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Apologies in advance if this question is not completely well defined. Suppose that I am estimating a nonparametric model for a conditional expectation function $\mathbb E[Y_i | X_i]$ using some i.i.d. dataset. Suppose, however, that I do not directly observe $Y_i$, but instead, for each sample size, $n$, observe $\psi_{i,n} = Y_i + o_P(1)$, i.e. I observe $Y_i$ with noise, but the degree of corruption in each observation converges to 0 when I have a large sample. Let $\hat g_n$ be some abstract estimation procedure which takes $n$ observations of $(X_i,Y_i$ and spits out an estimator for the conditional expectation function of $Y_i$ given $X_i$. Moreover, suppose that given the population distribution for $(X_i,Y_i)$, $\hat g_n$ satisfies some rate condition, say, $r_n(\hat g_n(x) - \mathbb E[Y_i | X_i = x]) \overset p\to 0$ for all $x$ in the support of the $X_i$.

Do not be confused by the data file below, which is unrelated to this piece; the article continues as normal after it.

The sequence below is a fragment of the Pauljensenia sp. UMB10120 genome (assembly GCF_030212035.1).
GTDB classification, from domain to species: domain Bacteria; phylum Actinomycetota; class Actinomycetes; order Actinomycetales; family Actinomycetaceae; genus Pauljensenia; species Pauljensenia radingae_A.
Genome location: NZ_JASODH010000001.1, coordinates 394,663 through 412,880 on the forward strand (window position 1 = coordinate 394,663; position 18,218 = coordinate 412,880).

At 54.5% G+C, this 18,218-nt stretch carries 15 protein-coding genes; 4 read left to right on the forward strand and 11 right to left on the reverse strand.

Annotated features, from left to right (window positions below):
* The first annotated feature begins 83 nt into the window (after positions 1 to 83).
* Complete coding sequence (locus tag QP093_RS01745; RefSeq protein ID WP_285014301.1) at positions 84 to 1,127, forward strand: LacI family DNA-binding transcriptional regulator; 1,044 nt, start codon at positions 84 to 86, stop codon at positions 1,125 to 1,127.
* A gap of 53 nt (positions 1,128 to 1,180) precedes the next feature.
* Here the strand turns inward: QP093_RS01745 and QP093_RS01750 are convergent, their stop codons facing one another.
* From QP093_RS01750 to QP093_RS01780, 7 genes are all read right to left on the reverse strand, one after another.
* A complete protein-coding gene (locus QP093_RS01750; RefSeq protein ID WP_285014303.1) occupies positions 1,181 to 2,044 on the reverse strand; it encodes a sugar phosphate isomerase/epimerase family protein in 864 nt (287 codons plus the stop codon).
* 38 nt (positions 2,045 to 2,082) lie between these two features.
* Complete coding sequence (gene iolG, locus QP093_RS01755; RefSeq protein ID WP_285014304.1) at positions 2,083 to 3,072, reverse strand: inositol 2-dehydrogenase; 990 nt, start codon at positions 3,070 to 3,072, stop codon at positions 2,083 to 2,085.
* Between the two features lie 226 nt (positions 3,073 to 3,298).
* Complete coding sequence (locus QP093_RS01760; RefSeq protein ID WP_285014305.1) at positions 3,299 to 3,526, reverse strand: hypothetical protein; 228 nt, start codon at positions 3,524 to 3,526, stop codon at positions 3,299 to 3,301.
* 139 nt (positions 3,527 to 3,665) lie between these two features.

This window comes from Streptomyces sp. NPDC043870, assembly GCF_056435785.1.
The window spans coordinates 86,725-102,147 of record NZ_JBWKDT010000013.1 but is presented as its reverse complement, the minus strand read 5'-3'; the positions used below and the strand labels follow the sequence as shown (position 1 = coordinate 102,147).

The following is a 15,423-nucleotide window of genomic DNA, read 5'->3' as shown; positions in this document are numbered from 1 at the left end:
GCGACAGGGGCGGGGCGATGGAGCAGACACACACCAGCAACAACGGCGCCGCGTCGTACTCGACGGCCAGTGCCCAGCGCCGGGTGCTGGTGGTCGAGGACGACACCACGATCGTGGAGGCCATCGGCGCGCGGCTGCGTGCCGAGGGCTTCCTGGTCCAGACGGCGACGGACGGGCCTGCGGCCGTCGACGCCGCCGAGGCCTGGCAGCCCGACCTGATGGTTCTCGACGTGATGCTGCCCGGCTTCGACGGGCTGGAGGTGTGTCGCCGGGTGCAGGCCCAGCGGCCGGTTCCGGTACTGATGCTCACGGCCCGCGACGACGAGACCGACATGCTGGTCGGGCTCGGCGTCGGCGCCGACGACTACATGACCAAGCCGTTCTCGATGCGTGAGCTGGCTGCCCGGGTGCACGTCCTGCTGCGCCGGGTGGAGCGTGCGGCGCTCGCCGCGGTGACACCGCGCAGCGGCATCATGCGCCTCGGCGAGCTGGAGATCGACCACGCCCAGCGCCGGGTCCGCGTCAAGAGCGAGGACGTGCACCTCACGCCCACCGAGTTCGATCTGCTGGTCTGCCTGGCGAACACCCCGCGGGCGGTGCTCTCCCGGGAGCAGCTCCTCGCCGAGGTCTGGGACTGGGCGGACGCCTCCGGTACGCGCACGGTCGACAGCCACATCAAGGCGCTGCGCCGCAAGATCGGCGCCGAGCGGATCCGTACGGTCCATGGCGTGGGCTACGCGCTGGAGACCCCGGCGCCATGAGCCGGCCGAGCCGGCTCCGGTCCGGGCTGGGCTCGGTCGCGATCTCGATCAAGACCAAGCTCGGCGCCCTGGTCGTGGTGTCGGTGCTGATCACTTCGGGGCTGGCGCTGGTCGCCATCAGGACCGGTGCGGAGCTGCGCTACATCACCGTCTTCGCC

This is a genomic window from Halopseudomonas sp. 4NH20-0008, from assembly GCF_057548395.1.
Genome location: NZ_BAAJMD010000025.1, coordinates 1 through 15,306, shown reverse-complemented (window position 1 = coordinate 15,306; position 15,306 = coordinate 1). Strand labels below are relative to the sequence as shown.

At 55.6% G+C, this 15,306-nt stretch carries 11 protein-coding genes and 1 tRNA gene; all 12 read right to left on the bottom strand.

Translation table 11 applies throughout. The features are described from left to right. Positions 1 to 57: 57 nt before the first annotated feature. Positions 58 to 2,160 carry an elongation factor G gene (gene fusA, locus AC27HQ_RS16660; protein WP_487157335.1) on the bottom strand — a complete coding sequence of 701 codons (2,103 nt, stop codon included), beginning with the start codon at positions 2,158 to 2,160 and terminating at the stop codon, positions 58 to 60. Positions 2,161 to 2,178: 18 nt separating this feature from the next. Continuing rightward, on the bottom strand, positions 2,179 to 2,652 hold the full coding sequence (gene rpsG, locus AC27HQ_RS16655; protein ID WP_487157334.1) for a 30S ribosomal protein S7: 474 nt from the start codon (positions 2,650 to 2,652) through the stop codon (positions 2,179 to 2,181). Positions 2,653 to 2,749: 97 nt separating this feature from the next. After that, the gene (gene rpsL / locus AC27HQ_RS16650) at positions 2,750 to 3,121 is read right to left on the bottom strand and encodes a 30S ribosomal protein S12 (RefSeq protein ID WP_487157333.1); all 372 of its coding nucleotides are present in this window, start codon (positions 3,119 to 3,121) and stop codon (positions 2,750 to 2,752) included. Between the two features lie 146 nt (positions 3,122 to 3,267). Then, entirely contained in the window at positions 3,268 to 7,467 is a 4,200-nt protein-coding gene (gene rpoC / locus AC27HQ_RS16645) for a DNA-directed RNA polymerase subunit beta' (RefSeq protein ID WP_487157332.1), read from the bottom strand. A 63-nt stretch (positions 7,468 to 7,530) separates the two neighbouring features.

I an interested in conditions under which $\hat g_n$ converges to $\mathbb E[Y_i | X_i = x]$ if we plugged in $\psi_{i,n}$ into our estimator $\hat g_n$ instead of $Y_i$. In particular, does the $o_P(1)$ assumption on the error suffice, or do we need stronger conditions on the discrepancy between $\psi_{i,n}$ and $Y_i$ to get results. I'm guessing, for instance, noise that is $o_P(q)$ but is not even integrable can be highly problematic if $\hat g_n$ does not have a principled way to deal with outliers. Is there any literature I could look at that addresses questions like this?

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You can prove convergence rates for your problem using standard M-estimator analysis. The rate-of-convergence theorem of chapter 3 in van der Vaart, Wellner, 1998 will handle it.

It is also given in Lectures 12/13 of https://www.stat.berkeley.edu/~aditya/resources/FullNotes210BSpring2018.pdf

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